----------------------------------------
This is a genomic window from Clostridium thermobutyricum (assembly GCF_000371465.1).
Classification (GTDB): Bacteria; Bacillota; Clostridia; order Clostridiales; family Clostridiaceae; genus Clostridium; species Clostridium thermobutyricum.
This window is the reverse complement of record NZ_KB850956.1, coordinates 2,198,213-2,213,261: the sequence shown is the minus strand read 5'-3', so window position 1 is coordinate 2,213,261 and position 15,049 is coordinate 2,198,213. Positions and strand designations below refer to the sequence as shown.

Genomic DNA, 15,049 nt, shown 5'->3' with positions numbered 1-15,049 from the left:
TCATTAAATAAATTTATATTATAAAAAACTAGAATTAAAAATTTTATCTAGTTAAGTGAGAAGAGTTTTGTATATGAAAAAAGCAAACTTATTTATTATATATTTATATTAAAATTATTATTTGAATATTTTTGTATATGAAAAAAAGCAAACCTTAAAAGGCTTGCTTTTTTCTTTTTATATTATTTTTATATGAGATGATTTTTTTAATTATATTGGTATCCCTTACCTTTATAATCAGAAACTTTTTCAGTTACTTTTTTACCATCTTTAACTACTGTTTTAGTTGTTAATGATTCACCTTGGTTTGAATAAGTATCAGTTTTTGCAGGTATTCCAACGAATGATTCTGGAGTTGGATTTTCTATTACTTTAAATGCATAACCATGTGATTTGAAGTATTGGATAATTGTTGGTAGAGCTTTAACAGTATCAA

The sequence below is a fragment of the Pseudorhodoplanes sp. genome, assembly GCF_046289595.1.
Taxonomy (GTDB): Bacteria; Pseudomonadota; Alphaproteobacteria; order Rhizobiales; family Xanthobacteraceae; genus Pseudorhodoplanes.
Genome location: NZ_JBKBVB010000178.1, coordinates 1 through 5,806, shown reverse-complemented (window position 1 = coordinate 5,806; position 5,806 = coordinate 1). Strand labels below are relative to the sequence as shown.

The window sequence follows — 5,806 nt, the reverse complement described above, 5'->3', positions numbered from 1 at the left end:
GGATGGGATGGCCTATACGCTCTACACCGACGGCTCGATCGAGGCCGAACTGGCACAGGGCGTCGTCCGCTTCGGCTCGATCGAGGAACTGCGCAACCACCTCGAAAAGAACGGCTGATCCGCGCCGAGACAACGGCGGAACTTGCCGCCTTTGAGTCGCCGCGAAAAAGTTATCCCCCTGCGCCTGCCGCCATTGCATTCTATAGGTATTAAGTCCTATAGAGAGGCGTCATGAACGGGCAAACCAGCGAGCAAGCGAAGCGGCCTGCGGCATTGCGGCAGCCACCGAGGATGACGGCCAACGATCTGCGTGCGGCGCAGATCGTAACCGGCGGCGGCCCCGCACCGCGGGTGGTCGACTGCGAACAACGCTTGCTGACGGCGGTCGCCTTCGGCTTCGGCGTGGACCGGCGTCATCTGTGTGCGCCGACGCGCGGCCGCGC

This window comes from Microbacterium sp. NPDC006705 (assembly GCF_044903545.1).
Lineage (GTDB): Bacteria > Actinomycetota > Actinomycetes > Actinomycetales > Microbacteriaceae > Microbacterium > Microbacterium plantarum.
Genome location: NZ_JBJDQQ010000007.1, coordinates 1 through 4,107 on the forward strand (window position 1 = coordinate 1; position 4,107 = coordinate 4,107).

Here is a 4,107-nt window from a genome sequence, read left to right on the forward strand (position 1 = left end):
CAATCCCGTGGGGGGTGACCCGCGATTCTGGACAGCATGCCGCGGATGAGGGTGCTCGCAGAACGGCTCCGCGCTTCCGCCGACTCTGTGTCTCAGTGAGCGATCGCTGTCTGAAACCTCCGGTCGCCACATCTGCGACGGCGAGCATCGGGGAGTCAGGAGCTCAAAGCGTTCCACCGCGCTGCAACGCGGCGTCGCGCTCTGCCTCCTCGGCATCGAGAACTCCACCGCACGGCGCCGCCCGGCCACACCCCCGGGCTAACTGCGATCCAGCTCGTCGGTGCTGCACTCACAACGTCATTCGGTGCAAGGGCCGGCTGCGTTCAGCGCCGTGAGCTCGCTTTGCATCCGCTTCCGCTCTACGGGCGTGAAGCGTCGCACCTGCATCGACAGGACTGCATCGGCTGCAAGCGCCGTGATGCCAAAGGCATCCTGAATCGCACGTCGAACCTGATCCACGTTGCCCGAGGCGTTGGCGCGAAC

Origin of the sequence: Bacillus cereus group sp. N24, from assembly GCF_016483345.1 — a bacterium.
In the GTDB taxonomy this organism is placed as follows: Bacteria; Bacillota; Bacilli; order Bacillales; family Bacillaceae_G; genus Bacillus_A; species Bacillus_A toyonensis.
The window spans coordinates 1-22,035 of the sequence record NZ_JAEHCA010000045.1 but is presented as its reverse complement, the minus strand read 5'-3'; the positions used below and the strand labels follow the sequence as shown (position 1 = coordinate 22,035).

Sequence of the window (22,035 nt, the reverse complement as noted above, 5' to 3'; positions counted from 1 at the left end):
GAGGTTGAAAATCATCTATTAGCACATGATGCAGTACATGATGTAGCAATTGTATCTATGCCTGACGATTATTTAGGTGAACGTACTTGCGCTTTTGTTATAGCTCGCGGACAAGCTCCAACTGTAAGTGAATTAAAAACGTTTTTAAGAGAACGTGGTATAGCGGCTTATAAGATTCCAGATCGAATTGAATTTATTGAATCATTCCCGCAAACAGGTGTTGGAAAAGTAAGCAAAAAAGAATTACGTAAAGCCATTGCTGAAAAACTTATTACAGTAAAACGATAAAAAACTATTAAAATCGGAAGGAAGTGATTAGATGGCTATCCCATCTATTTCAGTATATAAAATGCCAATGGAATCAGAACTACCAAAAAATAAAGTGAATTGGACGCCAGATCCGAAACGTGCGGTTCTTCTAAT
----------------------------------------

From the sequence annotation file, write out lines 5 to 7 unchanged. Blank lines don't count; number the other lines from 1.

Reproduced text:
TCATTAAATAAATTTATATTATAAAAAACTAGAATTAAAAATTTTATCTAGTTAAGTGAGAAGAGTTTTGTATATGAAAAAAGCAAACTTATTTATTATATATTTATATTAAAATTATTATTTGAATATTTTTGTATATGAAAAAAAGCAAACCTTAAAAGGCTTGCTTTTTTCTTTTTATATTATTTTTATATGAGATGATTTTTTTAATTATATTGGTATCCCTTACCTTTATAATCAGAAACTTTTTCAGTTACTTTTTTACCATCTTTAACTACTGTTTTAGTTGTTAATGATTCACCTTGGTTTGAATAAGTATCAGTTTTTGCAGGTATTCCAACGAATGATTCTGGAGTTGGATTTTCTATTACTTTAAATGCATAACCATGTGATTTGAAGTATTGGATAATTGTTGGTAGAGCTTTAACAGTATCAA

The sequence below is a fragment of the Pseudorhodoplanes sp. genome, assembly GCF_046289595.1.
Taxonomy (GTDB): Bacteria; Pseudomonadota; Alphaproteobacteria; order Rhizobiales; family Xanthobacteraceae; genus Pseudorhodoplanes.